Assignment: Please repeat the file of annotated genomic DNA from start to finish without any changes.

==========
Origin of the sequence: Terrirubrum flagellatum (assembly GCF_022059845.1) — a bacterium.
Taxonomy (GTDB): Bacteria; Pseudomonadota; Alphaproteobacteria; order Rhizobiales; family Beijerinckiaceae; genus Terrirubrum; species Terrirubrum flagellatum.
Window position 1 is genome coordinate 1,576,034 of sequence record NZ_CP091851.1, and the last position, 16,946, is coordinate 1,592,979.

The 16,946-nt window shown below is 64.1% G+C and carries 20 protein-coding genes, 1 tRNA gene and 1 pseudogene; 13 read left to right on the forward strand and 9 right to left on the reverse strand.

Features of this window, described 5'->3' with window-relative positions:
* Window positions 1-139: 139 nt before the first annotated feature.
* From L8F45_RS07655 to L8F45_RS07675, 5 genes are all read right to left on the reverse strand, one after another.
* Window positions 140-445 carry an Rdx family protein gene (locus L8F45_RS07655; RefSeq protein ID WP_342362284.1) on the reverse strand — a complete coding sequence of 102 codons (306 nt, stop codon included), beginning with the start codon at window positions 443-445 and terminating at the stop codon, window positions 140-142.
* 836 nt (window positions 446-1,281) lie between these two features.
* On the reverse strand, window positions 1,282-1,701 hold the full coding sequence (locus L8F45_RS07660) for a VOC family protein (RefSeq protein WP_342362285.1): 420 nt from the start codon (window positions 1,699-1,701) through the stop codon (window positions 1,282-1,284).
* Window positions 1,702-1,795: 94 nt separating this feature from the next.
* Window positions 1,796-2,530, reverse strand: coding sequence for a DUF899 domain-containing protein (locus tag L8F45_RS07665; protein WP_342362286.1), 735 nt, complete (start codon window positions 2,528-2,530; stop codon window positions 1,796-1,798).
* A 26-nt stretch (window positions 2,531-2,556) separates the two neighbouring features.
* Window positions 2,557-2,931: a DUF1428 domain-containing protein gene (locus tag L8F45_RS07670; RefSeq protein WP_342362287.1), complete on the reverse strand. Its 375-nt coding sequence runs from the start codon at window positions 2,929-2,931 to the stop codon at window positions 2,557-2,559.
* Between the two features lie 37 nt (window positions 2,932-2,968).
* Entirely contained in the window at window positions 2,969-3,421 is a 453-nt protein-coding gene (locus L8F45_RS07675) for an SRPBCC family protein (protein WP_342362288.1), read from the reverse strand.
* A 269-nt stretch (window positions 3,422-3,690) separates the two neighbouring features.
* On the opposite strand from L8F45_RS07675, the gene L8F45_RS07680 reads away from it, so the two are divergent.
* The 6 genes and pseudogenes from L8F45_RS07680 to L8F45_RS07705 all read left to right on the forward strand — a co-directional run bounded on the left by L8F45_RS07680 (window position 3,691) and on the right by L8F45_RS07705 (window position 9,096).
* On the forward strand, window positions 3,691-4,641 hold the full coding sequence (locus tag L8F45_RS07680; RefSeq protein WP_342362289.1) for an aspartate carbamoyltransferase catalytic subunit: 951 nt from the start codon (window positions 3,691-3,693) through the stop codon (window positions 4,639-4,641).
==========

Origin of the sequence: Terrirubrum flagellatum (assembly GCF_022059845.1) — a bacterium.
Taxonomy (GTDB): Bacteria; Pseudomonadota; Alphaproteobacteria; order Rhizobiales; family Beijerinckiaceae; genus Terrirubrum; species Terrirubrum flagellatum.
Window position 1 is genome coordinate 1,576,034 of sequence record NZ_CP091851.1, and the last position, 16,946, is coordinate 1,592,979.

The 16,946-nt window shown below is 64.1% G+C and carries 20 protein-coding genes, 1 tRNA gene and 1 pseudogene; 13 read left to right on the forward strand and 9 right to left on the reverse strand.

Features of this window, described 5'->3' with window-relative positions:
* Window positions 1-139: 139 nt before the first annotated feature.
* From L8F45_RS07655 to L8F45_RS07675, 5 genes are all read right to left on the reverse strand, one after another.
* Window positions 140-445 carry an Rdx family protein gene (locus L8F45_RS07655; RefSeq protein ID WP_342362284.1) on the reverse strand — a complete coding sequence of 102 codons (306 nt, stop codon included), beginning with the start codon at window positions 443-445 and terminating at the stop codon, window positions 140-142.
* 836 nt (window positions 446-1,281) lie between these two features.
* On the reverse strand, window positions 1,282-1,701 hold the full coding sequence (locus L8F45_RS07660) for a VOC family protein (RefSeq protein WP_342362285.1): 420 nt from the start codon (window positions 1,699-1,701) through the stop codon (window positions 1,282-1,284).
* Window positions 1,702-1,795: 94 nt separating this feature from the next.
* Window positions 1,796-2,530, reverse strand: coding sequence for a DUF899 domain-containing protein (locus tag L8F45_RS07665; protein WP_342362286.1), 735 nt, complete (start codon window positions 2,528-2,530; stop codon window positions 1,796-1,798).
* A 26-nt stretch (window positions 2,531-2,556) separates the two neighbouring features.
* Window positions 2,557-2,931: a DUF1428 domain-containing protein gene (locus tag L8F45_RS07670; RefSeq protein WP_342362287.1), complete on the reverse strand. Its 375-nt coding sequence runs from the start codon at window positions 2,929-2,931 to the stop codon at window positions 2,557-2,559.
* Between the two features lie 37 nt (window positions 2,932-2,968).
* Entirely contained in the window at window positions 2,969-3,421 is a 453-nt protein-coding gene (locus L8F45_RS07675) for an SRPBCC family protein (protein WP_342362288.1), read from the reverse strand.
* A 269-nt stretch (window positions 3,422-3,690) separates the two neighbouring features.
* On the opposite strand from L8F45_RS07675, the gene L8F45_RS07680 reads away from it, so the two are divergent.
* The 6 genes and pseudogenes from L8F45_RS07680 to L8F45_RS07705 all read left to right on the forward strand — a co-directional run bounded on the left by L8F45_RS07680 (window position 3,691) and on the right by L8F45_RS07705 (window position 9,096).
* On the forward strand, window positions 3,691-4,641 hold the full coding sequence (locus tag L8F45_RS07680; RefSeq protein WP_342362289.1) for an aspartate carbamoyltransferase catalytic subunit: 951 nt from the start codon (window positions 3,691-3,693) through the stop codon (window positions 4,639-4,641).